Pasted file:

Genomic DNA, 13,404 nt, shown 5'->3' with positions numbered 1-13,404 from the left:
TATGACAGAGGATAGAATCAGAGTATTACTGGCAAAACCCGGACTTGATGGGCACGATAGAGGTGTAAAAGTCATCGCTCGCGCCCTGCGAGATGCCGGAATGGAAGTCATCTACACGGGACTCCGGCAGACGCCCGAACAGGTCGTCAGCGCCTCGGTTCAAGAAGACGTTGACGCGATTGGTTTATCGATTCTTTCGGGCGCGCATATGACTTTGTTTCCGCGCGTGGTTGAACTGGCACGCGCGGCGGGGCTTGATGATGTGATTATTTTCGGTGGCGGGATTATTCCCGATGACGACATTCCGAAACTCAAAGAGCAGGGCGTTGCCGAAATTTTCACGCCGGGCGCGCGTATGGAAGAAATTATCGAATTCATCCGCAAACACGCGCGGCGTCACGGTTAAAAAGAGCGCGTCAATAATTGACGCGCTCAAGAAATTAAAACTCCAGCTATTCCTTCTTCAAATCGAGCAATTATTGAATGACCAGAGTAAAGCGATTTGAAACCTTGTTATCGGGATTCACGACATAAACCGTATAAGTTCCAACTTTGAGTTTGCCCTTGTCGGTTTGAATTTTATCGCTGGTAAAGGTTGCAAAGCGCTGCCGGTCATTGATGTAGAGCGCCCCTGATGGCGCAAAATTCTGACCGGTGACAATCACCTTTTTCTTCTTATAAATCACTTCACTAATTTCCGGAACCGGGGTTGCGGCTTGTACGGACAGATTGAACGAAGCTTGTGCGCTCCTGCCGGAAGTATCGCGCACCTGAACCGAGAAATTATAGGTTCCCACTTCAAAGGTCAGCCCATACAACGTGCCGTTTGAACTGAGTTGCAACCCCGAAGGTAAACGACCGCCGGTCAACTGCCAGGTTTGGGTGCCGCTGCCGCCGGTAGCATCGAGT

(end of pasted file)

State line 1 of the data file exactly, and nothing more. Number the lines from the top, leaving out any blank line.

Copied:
Genomic DNA, 13,404 nt, shown 5'->3' with positions numbered 1-13,404 from the left: